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Get Packed: Fully Loaded Unleashes A Parcel Of Multiplayer Entertainment

Get Packed: Fully Loaded is not only a perfect fit for publisher Coatsink’s lineup of titles, but a perfect candidate to bring to a wider audience.

Get Packed: Fully Loaded Review

Get Packed: Fully Loaded Review

Developer: Moonshine Studios, Coatsink | Publisher: Coatsink | Genre: Party, Physics, Multiplayer | Platform: Google Stadia, Microsoft Windows, Xbox One/X/S, PlayStation 4/5 | Reviewed on: PlayStation 5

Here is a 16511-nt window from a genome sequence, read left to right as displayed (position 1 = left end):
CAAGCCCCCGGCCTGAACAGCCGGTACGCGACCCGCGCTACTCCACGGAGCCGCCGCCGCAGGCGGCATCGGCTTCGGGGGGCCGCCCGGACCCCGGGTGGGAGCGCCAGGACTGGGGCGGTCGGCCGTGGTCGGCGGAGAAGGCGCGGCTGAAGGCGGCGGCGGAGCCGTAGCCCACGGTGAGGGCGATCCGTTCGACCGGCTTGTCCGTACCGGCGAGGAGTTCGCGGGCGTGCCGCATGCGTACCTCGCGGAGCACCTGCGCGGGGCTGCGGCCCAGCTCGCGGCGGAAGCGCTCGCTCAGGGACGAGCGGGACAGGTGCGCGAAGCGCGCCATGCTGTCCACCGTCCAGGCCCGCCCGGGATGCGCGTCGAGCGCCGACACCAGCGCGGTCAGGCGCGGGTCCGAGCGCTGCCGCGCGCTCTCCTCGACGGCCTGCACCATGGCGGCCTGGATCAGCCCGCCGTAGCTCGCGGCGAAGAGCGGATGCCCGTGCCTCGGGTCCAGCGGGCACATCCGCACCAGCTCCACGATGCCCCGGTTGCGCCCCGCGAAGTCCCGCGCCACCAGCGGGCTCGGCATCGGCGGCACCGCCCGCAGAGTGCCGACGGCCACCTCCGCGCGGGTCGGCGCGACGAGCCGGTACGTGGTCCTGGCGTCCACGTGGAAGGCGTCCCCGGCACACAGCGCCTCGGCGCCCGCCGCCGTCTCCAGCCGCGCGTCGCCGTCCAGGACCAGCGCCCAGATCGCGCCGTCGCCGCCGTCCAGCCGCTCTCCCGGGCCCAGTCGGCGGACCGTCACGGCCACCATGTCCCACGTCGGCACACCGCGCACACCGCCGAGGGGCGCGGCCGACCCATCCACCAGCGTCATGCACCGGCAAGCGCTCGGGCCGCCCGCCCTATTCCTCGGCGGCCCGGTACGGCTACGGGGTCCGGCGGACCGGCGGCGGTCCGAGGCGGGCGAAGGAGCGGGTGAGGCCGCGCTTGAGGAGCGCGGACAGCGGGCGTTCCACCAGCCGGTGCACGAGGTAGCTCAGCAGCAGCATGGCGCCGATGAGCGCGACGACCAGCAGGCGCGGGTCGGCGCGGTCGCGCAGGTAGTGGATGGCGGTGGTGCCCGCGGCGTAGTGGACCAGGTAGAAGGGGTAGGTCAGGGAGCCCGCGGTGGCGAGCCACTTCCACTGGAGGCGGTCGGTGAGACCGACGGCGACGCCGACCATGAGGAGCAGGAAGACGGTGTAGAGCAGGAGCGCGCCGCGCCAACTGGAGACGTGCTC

As it was stuffed away on Google Stadia’s exclusive lineup of titles and launched underneath the peak of a global pandemic, Moonshine Studios’ multiplayer cooperative bash Get Packed could not catch a break. One year after its initial release, the party packing game is back and finally making its way to consoles and PC with a complete version featuring what the developers initially envisioned. Delivering on its promises by adding in the two missing final campaign chapters, seven extra versus levels, new quality of life improvements, and a plethora of character customization, there has never been a better time to gather your friends and play this physics-based romp, either locally or online.